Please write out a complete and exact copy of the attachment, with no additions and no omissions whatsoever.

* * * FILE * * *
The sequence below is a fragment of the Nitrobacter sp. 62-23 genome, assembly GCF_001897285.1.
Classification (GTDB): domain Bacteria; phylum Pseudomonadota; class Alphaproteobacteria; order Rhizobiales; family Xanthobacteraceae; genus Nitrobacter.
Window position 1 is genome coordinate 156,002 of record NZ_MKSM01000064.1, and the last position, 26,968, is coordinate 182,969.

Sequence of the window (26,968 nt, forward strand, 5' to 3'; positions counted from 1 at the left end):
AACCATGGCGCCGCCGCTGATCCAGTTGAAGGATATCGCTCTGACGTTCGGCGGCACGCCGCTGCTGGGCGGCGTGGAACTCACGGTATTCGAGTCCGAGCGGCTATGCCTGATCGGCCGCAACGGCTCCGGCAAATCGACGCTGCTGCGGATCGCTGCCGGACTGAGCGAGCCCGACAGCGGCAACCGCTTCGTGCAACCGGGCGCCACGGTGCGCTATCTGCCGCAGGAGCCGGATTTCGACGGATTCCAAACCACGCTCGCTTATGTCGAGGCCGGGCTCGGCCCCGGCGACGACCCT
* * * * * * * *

The sequence below is a fragment of the Nitrobacter sp. 62-23 genome, assembly GCF_001897285.1.
Classification (GTDB): domain Bacteria; phylum Pseudomonadota; class Alphaproteobacteria; order Rhizobiales; family Xanthobacteraceae; genus Nitrobacter.
Window position 1 is genome coordinate 156,002 of record NZ_MKSM01000064.1, and the last position, 26,968, is coordinate 182,969.

Sequence of the window (26,968 nt, forward strand, 5' to 3'; positions counted from 1 at the left end):
AACCATGGCGCCGCCGCTGATCCAGTTGAAGGATATCGCTCTGACGTTCGGCGGCACGCCGCTGCTGGGCGGCGTGGAACTCACGGTATTCGAGTCCGAGCGGCTATGCCTGATCGGCCGCAACGGCTCCGGCAAATCGACGCTGCTGCGGATCGCTGCCGGACTGAGCGAGCCCGACAGCGGCAACCGCTTCGTGCAACCGGGCGCCACGGTGCGCTATCTGCCGCAGGAGCCGGATTTCGACGGATTCCAAACCACGCTCGCTTATGTCGAGGCCGGGCTCGGCCCCGGCGACGACCCT